On March 13, The Blue Candlelight Music Series concert series presented a legendary violinist, a well-known name but not a frequent concertizer: Ilya Kaler.
He is a graduate of the Moscow Conservatory and took three gold medals in the world’s most prestigious international violin competitions: Tchaikovsky Competition in Moscow (1986), Sibelius Competition in Helsinki (1985), and the Paganini Competition in Genoa (1981).
He is also active as a teacher in equally prestigious institutions such as the Eastman Conservatory of Music and DePaul University. He was also a Distinguished Professor of Music at the Indiana University School of Music. Further, he has a brilliant résumé as a concertmaster, serving in the positions for the Rochester Philharmonic and as guest concertmaster of the Philadelphia Orchestra, the San Francisco Symphony, and the Aspen Festival Orchestra. As recording artist, he has made important recordings of the concerto, solo and chamber music repertoire.
Few in the audience knew what to expect when he began but it didn’t take long for some impressions to form. For one thing, Kaler is an elegant player with impeccable intonation and a complete technical mastery. Another is that his interpretations, while uniquely his, do not impose an interpretative layer on the music. Everything he does is in the service of the composer and he makes a good case for whatever he plays, agree or not. He also uses his vibrato as a color, changing it from fast to slow and everything in-between: depending on how he feels the note should go.
He opened with Suite in the Old Style by Russian composer Alfred Schnitke (1934-1998). This is a delightful piece that uses classical era dance forms and approximates the musical style as well. Schnitke fills the suite with unexpected harmonic turns and flashes of virtuosity. Originally, this music was written for three different films but it hangs together quite nicely as a suite. Schnitke overuses the compositional device of the sequence throughout, most noticeably in the fuga that closes the piece, but that may have had a purpose in the original film score.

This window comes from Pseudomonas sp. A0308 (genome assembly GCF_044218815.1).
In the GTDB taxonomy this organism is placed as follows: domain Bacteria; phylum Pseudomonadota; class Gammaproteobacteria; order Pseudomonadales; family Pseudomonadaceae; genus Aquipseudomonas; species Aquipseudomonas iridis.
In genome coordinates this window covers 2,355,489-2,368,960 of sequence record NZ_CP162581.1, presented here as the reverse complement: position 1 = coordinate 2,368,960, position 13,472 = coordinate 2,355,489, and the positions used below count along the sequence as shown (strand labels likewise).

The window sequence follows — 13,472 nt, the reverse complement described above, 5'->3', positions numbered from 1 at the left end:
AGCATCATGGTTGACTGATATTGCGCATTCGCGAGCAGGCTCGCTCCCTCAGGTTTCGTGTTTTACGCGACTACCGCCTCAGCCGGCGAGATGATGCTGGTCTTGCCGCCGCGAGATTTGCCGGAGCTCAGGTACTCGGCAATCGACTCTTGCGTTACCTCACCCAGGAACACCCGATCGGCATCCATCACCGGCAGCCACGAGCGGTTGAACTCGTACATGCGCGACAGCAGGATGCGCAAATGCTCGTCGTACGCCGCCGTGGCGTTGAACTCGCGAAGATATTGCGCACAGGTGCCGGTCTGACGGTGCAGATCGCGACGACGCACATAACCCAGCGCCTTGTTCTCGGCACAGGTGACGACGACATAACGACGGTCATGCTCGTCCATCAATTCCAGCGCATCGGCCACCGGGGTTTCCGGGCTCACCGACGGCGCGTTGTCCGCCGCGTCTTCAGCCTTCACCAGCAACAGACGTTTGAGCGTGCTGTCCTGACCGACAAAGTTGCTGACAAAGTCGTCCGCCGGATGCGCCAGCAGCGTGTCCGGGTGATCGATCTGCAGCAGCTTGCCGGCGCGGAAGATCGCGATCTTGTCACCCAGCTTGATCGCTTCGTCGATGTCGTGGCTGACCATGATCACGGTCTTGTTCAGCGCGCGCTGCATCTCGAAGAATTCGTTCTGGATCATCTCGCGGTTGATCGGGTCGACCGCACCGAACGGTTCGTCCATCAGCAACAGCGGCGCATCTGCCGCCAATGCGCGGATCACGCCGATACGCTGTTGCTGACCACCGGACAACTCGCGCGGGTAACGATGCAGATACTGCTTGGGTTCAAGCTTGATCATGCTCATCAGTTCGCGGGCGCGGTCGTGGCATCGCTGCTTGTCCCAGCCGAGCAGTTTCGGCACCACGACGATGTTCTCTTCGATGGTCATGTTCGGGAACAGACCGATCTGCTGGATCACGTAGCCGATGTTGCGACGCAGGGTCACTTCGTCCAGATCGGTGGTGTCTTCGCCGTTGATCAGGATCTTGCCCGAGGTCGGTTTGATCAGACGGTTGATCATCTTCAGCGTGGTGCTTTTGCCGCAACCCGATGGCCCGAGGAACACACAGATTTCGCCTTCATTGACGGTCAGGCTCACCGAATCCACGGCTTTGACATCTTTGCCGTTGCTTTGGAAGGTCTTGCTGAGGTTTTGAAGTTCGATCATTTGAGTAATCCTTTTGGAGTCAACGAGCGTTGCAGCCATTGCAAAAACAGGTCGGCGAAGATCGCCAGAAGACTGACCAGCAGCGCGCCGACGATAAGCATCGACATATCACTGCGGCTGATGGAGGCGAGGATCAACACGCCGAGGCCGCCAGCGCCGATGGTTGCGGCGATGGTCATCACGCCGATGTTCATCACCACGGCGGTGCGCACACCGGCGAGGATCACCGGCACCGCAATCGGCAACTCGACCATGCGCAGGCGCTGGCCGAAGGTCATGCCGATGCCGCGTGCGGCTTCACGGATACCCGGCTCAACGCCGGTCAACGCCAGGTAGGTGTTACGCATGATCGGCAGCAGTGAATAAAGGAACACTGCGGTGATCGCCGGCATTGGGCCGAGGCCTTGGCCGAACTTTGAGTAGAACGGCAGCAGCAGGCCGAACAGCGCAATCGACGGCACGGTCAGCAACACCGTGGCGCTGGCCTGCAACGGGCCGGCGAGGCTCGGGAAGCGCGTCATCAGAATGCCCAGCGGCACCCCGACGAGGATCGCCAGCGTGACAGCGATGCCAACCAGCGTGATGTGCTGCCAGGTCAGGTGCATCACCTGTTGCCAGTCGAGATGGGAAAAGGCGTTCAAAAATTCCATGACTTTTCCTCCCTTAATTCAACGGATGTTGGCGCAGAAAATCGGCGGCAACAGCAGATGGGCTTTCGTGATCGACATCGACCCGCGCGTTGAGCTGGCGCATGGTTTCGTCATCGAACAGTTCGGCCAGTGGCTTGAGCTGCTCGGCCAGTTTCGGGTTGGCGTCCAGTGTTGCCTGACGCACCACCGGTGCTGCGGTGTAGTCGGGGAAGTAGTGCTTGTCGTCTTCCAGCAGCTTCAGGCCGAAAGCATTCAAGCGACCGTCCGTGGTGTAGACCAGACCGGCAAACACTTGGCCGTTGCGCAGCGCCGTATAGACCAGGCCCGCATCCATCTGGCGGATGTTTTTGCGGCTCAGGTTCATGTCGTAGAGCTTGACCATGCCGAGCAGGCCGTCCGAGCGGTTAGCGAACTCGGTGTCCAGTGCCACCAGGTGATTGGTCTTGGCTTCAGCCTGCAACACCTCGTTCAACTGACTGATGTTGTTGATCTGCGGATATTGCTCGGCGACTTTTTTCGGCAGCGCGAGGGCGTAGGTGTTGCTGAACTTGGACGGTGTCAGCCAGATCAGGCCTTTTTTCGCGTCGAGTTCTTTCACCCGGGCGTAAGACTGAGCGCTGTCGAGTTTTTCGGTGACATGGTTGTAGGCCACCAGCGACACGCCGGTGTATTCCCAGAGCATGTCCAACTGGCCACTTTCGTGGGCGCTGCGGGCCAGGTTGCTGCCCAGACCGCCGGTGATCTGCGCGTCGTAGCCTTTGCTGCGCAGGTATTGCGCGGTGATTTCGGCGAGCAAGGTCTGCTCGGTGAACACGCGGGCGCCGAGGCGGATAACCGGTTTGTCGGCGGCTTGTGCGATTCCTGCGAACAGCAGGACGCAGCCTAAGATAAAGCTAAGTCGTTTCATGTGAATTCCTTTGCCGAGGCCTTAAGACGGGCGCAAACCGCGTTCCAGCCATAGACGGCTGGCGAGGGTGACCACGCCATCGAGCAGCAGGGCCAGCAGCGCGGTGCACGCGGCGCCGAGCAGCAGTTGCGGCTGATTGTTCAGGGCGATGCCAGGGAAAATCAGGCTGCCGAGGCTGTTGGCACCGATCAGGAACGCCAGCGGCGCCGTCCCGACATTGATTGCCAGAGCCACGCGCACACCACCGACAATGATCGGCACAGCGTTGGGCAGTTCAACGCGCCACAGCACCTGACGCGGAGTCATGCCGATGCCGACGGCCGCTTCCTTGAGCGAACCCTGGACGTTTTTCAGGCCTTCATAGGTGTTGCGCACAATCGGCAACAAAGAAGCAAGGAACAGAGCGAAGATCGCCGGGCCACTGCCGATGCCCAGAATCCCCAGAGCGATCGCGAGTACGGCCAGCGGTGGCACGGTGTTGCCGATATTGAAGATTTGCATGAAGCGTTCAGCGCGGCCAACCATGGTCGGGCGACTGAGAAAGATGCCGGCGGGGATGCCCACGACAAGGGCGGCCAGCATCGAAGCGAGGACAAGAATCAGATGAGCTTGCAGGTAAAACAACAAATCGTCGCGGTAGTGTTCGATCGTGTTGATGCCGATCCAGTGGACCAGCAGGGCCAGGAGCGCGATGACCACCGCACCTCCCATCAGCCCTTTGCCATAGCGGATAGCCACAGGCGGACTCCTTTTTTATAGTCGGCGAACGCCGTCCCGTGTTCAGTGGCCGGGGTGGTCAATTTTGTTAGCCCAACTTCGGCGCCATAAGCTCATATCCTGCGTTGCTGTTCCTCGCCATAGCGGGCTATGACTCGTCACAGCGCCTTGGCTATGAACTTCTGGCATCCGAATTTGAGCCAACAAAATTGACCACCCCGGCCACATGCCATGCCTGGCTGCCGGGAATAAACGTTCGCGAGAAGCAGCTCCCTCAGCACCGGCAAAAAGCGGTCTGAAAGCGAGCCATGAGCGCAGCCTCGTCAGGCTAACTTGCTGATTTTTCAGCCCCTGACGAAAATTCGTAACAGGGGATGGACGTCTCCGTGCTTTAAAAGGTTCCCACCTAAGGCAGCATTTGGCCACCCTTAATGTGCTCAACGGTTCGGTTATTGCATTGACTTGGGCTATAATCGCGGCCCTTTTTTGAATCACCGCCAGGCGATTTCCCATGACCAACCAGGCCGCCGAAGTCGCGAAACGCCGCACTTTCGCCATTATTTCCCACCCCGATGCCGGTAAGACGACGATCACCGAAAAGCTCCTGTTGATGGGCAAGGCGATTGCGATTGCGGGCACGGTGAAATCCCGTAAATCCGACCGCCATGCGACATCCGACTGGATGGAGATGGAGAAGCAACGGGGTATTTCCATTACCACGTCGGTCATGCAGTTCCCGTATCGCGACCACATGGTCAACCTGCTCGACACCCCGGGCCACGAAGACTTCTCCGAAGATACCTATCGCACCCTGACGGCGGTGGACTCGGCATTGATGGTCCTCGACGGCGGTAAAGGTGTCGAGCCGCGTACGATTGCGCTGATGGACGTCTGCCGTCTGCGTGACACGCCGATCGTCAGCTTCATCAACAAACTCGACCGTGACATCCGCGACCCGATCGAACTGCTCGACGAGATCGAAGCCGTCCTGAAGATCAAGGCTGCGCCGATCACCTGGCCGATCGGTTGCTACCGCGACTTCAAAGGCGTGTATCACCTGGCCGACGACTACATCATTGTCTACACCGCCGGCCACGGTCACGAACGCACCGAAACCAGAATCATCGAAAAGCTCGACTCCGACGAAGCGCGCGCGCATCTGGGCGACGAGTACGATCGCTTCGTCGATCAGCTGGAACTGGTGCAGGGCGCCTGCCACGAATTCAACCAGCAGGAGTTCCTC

It was in the opening Pastorale that a unique aspect of this playing first became notable: an unusual evenness of the sound of his violin on all four strings. Usually, each string as its own timbre with the G string being the darkest and the E string the most brilliant. While this is still true with Kaler’s violin, it is to a much lesser extent. Frequently, it was hard to tell which string he was on, most noticeably on the two lower strings. This sometimes blunted the effect created by playing a note on one string and then on another when it is repeated; which is commonly done. But the other side of this effect is an amazing evenness that he is able to create.
Prokofiev’s Sonata No. 2 in D Major, Op. 94a. This is one of the landmark sonatas of the 20th century and one of the composer’s most frequently performed chamber works. Part of the reason for this is that it was originally written for flute in 1942 but the composer arranged it for violin a year later at the urgings of violinist David Oistrakh. In some ways it works better for flute because the composer utilized some of the instrument’s effects, such as the repeated notes in the main theme for the first movement, and the different sounds of the flute’s registers. However, if you didn’t know the flute version, you wouldn’t notice the differences. Actually, Kaler’s evenness of sound helped mitigate this difference.
The second half opened with Stravinsky’s Suite Italienne, a reworking of material from his ballet Pulcinella. His playing in this work was different. He modified his playing to reflect a more classical elegance. He changed his playing again for Shostakovich’s Four Preludes from Op. 34.
These preludes, originally for piano, are a tribute to Bach’s similar work and, like Bach, have a prelude and fugue in all 24 keys. Nineteen of them were transcribed for violin and piano by Dmitri Zyganov, first violinist of the Beethoven String Quartet. Lera Auerbach arranged the remaining five preludes in 2000. Kaler’s Russian soul took over here and he captured every changing mood.
Speaking of the Russian soul, the last piece on the program was Tchaikovsky’s Sérénade mélancolique, Op 26. You can tell right from the title that this is going to be a visit to the composer’s Pity Party. Not that he didn’t have lots of reasons to be mélancolique; he certainly did. But no one captures this middle ground between unhappy and full-out grief like Tchaikovsky. Kaler delivered a sentimental performance, with lots of vibrato.
Throughout the entire performance, BCMS Artistic Director and pianist, Baya Kakouberi, was right with him. She was able to stay on top of the music even when Kaler took some significant liberties. Many of the works on the program are every bit as challenging for the pianist as the violinist, the Prokofiev sonata is a good example. He technique is as secure as Kaler’s and the two made an excellent team.
On May 8, Kakouberi will also be at the piano in a BCMS concert, with her husband, violinist Gary Levinson. If their superb CD recording of all of the Beethoven Sonatas is any indication, this should be a memorable concert.